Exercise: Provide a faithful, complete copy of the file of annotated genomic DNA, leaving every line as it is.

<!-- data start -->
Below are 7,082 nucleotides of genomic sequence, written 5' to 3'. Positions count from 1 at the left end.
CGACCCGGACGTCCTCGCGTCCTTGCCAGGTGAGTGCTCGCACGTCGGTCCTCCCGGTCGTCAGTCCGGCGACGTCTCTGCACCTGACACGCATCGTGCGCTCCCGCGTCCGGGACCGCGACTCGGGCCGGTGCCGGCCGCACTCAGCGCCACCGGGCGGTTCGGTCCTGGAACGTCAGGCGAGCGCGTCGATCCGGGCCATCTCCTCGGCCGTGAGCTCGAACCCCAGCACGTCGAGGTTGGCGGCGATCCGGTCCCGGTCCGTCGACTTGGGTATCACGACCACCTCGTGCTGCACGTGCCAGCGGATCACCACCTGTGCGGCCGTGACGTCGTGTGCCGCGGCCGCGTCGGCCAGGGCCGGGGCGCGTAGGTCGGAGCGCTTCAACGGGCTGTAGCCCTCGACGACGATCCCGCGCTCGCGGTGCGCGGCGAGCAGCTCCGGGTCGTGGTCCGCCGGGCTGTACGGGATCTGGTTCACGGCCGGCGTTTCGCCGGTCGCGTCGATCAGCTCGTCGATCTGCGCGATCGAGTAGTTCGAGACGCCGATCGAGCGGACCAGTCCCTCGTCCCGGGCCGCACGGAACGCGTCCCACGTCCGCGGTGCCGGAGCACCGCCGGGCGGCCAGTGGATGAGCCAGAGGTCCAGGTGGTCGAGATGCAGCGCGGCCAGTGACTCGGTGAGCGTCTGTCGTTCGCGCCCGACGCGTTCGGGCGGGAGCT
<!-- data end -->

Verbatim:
Below are 7,082 nucleotides of genomic sequence, written 5' to 3'. Positions count from 1 at the left end.
CGACCCGGACGTCCTCGCGTCCTTGCCAGGTGAGTGCTCGCACGTCGGTCCTCCCGGTCGTCAGTCCGGCGACGTCTCTGCACCTGACACGCATCGTGCGCTCCCGCGTCCGGGACCGCGACTCGGGCCGGTGCCGGCCGCACTCAGCGCCACCGGGCGGTTCGGTCCTGGAACGTCAGGCGAGCGCGTCGATCCGGGCCATCTCCTCGGCCGTGAGCTCGAACCCCAGCACGTCGAGGTTGGCGGCGATCCGGTCCCGGTCCGTCGACTTGGGTATCACGACCACCTCGTGCTGCACGTGCCAGCGGATCACCACCTGTGCGGCCGTGACGTCGTGTGCCGCGGCCGCGTCGGCCAGGGCCGGGGCGCGTAGGTCGGAGCGCTTCAACGGGCTGTAGCCCTCGACGACGATCCCGCGCTCGCGGTGCGCGGCGAGCAGCTCCGGGTCGTGGTCCGCCGGGCTGTACGGGATCTGGTTCACGGCCGGCGTTTCGCCGGTCGCGTCGATCAGCTCGTCGATCTGCGCGATCGAGTAGTTCGAGACGCCGATCGAGCGGACCAGTCCCTCGTCCCGGGCCGCACGGAACGCGTCCCACGTCCGCGGTGCCGGAGCACCGCCGGGCGGCCAGTGGATGAGCCAGAGGTCCAGGTGGTCGAGATGCAGCGCGGCCAGTGACTCGGTGAGCGTCTGTCGTTCGCGCCCGACGCGTTCGGGCGGGAGCT